Jefferson was a remarkably talented person and his major contribution as a politician, writer, diplomat, statesman, philosopher and scientist made him a prominent figure among the Founding Fathers. He combined philosophical principles with his political views with logical efficiency. His central political belief was “absolute acquiescence in the decisions of the majority”. He believed that the course of the republic was determined by the will of the people through elections.
In 1798, Sedition Act was passed, which allowed the House to punish anyone who published false, scandalous, or malicious writing against the government by either imprisoning, deporting or fining them. This act crippled the Republic press as the Federalists holding the House targeted the prominent Republic editors. Thomas Jefferson understood that if the paper fell then the republicans will have a hard time winning power in the House. It felt like his fear will become true as the Federalist indicted fourteen Republican editors. To stop the fall of republican interest, Jefferson along with the Republican press loosely coordinated a challenge against the Federalists using constitutional arguments. They placed allegations on the opposing party of administrative corruption. This provoked the Federalists to prosecute the editors who used this opportunity to expose the Federalists’ abuse of power. This was all done to gather public favor for the republican party and it worked as in 1800, Thomas Jefferson was elected president and a thirty year long republic government rule started (Hopson). This tactic that he used to win the election against the opposing government may have taken things a little too far (Ferling).
Figure 1 Election Results of 1800 (American presidential election, 1800)
After he assumed control of the office as the president, he reduced the size of the central government, navy and army as he believed that the government should be frugal and simple. He removed all influences of European royalty from the government. He also put an end to the internal taxation system. He reduced government spending, national debts and taxes. He also repealed the Sedition Act and Alien Act. He defined the concept of American democracy clearly, through his experience of Federalist repression. His beliefs in a traditional life helped in recognizing the farmers as the backbone of the American economy and his scientific side allowed him to see the significance of technological advancement. So he showed his support for international commerce and new technologies so that the farmers would be more productive. He kept the state bank from the Federalist policies. His decision for a frugal government improved the economic stability of the country. The most significant accomplishment was the purchase of Louisiana from France. Later he bought all the land from the Mississippi River to the Rocky Mountains in 1803. This doubled the size of the state. He put an end to Tripoli pirate attacks that disrupted the American ships in the Mediterranean. However; both the purchase of land and attacks against the pirates were against the values of the republic party and these acts were not sanctioned by the Constitution but as they stabilized the economy they were seen as wins. These well-thought-out actions led him to be re-elected as a president for the second time and his second term ended in 1809. After the inauguration of his successor James Madison, he left and returned to his home in Virginia where he established the first secular learning institute, the University of Virginia in 1825. In all his political years, Jefferson did not feel as accomplished or proud as he did when on the day when the university opened. He sold his library to the national government and it served as the foundation for the Library of Congress (Peterson).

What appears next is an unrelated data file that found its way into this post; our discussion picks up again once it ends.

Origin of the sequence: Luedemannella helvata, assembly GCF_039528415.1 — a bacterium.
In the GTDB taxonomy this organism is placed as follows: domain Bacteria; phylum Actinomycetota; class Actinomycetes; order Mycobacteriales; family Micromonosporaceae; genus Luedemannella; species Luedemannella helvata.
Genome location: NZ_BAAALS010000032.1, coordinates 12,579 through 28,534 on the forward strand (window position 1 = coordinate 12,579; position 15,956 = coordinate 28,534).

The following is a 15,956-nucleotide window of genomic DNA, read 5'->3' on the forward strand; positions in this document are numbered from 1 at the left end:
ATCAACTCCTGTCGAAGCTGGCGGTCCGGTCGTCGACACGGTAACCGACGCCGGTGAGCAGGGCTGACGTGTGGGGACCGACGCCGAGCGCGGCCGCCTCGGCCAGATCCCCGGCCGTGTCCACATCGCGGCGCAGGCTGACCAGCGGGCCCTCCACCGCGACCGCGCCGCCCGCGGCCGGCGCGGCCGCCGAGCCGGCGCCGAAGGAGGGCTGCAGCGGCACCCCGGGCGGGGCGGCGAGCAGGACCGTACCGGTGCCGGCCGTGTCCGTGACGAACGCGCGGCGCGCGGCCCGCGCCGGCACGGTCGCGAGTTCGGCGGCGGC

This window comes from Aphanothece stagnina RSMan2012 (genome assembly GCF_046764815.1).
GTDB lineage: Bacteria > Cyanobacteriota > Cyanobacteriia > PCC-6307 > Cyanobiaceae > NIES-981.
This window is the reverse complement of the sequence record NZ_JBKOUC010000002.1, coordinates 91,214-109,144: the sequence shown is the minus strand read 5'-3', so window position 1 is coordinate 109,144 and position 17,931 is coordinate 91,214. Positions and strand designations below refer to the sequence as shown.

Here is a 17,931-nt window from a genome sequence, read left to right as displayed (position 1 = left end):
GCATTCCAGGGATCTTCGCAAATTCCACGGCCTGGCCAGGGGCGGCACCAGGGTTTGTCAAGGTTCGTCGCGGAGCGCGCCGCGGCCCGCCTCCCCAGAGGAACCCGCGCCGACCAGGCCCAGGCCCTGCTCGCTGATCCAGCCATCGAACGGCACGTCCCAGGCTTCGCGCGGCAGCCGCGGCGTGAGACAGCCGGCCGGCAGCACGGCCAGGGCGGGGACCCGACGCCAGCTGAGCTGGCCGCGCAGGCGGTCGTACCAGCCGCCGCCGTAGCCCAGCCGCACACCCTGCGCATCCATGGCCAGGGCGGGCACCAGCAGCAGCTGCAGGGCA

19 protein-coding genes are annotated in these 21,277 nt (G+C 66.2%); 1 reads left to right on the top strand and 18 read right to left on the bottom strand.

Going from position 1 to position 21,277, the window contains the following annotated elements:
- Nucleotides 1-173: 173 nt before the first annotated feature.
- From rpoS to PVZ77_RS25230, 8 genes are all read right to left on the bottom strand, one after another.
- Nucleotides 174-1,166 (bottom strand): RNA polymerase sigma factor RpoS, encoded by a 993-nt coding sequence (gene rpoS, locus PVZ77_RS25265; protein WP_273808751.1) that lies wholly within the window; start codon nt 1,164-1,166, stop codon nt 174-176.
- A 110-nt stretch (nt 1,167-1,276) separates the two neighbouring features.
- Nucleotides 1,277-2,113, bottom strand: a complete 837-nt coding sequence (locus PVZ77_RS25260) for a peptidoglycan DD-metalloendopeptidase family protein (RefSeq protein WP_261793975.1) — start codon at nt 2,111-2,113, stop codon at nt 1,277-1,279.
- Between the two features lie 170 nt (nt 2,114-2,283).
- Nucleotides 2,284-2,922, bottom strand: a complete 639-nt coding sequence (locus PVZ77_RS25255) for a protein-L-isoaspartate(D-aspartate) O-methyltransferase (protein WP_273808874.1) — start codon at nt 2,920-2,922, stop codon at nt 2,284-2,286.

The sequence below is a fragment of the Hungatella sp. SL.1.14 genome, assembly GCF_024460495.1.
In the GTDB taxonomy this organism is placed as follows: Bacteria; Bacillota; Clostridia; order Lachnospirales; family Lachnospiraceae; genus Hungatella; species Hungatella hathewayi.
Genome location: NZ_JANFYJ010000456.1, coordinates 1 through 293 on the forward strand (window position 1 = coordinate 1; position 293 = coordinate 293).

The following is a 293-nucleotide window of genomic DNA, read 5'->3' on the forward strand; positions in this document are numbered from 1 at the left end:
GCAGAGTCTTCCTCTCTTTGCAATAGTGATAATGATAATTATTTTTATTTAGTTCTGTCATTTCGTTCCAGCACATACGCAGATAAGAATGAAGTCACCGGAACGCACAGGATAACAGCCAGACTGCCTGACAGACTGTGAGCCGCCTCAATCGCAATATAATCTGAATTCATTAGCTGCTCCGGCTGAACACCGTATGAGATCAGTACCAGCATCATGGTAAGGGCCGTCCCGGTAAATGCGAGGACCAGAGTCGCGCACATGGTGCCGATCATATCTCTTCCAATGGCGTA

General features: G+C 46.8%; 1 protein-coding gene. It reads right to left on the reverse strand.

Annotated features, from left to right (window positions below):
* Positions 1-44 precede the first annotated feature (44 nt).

American presidential election, 1800. United States Presidential Election of 1800 | Candidates, Results, & Facts | Britannica. https://www.britannica.com/event/United-States-presidential-election-of-1800. Accessed 2 Dec. 2021.
Ferling, John. Adams vs. Jefferson: The Tumultuous Election of 1800. Oxford University Press, 2004.
Hopson, Thomas. HONORABLE DISOBEDIENCE. 2016, p. 19.
Peterson, Merrill D. Thomas Jefferson and the New Nation: A Biography. Oxford University Press, 1970.